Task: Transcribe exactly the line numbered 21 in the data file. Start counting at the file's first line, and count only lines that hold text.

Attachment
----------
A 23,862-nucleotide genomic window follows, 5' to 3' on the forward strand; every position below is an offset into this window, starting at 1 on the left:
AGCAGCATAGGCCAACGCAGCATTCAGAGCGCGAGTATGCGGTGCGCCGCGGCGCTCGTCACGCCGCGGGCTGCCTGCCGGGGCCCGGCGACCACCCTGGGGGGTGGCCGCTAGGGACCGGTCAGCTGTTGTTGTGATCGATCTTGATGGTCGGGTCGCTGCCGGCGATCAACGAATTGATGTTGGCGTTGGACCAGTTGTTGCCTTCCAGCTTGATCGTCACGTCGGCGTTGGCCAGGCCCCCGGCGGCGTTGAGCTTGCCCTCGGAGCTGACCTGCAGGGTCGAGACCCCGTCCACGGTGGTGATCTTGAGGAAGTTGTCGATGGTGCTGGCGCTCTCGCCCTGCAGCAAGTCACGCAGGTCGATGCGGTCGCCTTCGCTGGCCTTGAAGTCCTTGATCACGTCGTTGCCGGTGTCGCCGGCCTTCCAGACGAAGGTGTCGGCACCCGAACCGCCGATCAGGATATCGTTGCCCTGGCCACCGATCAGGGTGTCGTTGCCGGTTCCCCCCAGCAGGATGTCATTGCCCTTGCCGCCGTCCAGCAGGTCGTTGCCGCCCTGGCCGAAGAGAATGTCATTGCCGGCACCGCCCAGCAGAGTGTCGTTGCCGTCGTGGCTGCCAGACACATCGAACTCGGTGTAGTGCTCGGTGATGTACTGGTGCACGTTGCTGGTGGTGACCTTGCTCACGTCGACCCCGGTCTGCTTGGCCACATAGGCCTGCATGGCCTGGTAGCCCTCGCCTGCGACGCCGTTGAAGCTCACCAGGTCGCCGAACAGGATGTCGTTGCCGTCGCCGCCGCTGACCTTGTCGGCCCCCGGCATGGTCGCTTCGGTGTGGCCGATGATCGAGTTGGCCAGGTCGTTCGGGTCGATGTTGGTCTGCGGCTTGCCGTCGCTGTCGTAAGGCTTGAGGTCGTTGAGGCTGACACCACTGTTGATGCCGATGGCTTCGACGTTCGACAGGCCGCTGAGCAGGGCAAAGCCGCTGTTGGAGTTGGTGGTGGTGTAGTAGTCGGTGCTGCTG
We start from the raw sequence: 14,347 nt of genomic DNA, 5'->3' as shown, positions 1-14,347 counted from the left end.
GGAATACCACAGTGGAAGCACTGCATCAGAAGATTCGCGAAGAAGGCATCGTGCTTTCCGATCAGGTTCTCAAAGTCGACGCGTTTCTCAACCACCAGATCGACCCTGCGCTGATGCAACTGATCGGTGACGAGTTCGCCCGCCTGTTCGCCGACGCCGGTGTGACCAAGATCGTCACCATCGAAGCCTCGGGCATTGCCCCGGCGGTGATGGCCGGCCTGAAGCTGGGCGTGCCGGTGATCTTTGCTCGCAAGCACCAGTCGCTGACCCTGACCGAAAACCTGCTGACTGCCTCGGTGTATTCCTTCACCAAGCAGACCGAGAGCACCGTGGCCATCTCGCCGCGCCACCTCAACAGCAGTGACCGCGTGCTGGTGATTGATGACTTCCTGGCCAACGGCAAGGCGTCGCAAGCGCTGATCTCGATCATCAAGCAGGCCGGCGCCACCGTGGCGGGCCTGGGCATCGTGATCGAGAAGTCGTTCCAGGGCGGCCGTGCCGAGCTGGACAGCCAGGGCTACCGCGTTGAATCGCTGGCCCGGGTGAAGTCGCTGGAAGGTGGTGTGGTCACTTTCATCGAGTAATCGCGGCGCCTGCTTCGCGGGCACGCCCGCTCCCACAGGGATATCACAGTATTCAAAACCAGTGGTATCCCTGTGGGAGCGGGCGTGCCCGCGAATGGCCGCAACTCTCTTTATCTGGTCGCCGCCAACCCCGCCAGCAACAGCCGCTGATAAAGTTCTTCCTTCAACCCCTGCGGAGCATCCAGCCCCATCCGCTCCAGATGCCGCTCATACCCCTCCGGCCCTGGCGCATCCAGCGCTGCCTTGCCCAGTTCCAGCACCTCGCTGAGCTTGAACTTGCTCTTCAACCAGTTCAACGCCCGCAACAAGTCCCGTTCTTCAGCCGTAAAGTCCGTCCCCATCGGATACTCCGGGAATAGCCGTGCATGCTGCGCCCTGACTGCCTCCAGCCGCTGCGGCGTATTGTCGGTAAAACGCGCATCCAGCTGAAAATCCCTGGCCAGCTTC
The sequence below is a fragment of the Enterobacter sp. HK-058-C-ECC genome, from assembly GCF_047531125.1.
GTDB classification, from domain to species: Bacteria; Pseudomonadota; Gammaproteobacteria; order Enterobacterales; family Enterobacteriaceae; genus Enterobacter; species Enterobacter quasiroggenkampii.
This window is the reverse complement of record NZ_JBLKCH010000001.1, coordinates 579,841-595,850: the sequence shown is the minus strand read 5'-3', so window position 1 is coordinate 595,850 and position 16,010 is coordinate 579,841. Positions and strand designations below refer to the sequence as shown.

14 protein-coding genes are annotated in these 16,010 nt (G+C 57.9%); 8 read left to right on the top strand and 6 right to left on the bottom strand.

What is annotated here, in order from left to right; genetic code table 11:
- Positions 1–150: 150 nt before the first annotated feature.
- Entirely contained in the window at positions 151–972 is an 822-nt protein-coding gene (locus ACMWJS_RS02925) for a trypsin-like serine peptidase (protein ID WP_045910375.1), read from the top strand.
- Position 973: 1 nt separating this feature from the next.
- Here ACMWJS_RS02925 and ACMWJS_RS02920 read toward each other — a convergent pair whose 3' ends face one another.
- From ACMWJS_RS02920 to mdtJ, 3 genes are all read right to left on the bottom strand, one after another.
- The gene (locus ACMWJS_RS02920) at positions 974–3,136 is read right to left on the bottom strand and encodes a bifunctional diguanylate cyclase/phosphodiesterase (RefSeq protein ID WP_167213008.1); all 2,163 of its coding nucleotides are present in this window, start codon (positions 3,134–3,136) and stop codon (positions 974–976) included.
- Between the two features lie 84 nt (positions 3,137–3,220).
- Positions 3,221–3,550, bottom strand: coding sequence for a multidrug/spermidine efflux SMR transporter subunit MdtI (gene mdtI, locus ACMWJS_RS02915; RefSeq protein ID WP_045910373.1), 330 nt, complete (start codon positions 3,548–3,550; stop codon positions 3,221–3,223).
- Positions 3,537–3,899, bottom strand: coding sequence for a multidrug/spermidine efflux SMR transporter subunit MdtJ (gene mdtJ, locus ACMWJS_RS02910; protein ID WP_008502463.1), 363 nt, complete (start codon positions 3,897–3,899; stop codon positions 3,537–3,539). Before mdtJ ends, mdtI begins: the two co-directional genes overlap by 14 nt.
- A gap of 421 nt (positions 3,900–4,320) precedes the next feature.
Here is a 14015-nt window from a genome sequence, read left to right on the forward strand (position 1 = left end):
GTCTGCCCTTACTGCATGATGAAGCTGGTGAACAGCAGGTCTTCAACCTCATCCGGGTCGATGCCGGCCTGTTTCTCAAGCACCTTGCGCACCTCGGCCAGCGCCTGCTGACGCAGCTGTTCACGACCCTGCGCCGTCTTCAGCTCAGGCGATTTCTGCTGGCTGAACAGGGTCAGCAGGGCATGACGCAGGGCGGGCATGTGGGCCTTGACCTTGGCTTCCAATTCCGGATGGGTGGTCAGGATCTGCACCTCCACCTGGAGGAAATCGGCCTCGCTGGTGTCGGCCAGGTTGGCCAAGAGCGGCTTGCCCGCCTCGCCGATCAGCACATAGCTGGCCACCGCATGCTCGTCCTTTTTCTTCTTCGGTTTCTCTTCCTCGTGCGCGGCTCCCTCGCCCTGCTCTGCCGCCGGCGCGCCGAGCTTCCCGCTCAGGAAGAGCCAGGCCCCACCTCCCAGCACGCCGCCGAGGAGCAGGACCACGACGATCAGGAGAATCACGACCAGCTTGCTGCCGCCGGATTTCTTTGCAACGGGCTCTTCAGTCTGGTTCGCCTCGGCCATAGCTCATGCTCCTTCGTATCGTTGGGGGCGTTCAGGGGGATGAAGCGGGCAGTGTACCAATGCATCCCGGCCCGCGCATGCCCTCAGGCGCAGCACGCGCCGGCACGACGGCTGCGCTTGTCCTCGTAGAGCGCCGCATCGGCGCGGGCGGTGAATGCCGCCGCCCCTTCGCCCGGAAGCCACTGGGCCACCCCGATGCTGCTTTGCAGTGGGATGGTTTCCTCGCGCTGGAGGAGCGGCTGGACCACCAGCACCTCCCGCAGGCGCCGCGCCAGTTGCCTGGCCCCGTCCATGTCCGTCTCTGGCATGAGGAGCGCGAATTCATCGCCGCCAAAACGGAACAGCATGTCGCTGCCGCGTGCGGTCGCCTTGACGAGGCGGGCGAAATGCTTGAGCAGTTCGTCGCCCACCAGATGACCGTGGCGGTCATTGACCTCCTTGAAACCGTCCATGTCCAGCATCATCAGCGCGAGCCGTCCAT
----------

GTCTGCCCTTACTGCATGATGAAGCTGGTGAACAGCAGGTCTTCAACCTCATCCGGGTCGATGCCGGCCTGTTTCTCAAGCACCTTGCGCACCTCGGCCAGCGCCTGCTGACGCAGCTGTTCACGACCCTGCGCCGTCTTCAGCTCAGGCGATTTCTGCTGGCTGAACAGGGTCAGCAGGGCATGACGCAGGGCGGGCATGTGGGCCTTGACCTTGGCTTCCAATTCCGGATGGGTGGTCAGGATCTGCACCTCCACCTGGAGGAAATCGGCCTCGCTGGTGTCGGCCAGGTTGGCCAAGAGCGGCTTGCCCGCCTCGCCGATCAGCACATAGCTGGCCACCGCATGCTCGTCCTTTTTCTTCTTCGGTTTCTCTTCCTCGTGCGCGGCTCCCTCGCCCTGCTCTGCCGCCGGCGCGCCGAGCTTCCCGCTCAGGAAGAGCCAGGCCCCACCTCCCAGCACGCCGCCGAGGAGCAGGACCACGACGATCAGGAGAATCACGACCAGCTTGCTGCCGCCGGATTTCTTTGCAACGGGCTCTTCAGTCTGGTTCGCCTCGGCCATAGCTCATGCTCCTTCGTATCGTTGGGGGCGTTCAGGGGGATGAAGCGGGCAGTGTACCAATGCATCCCGGCCCGCGCATGCCCTCAGGCGCAGCACGCGCCGGCACGACGGCTGCGCTTGTCCTCGTAGAGCGCCGCATCGGCGCGGGCGGTGAATGCCGCCGCCCCTTCGCCCGGAAGCCACTGGGCCACCCCGATGCTGCTTTGCAGTGGGATGGTTTCCTCGCGCTGGAGGAGCGGCTGGACCACCAGCACCTCCCGCAGGCGCCGCGCCAGTTGCCTGGCCCCGTCCATGTCCGTCTCTGGCATGAGGAGCGCGAATTCATCGCCGCCAAAACGGAACAGCATGTCGCTGCCGCGTGCGGTCGCCTTGACGAGGCGGGCGAAATGCTTGAGCAGTTCGTCGCCCACCAGATGACCGTGGCGGTCATTGACCTCCTTGAAACCGTCCATGTCCAGCATCATCAGCGCGAGCCGTCCAT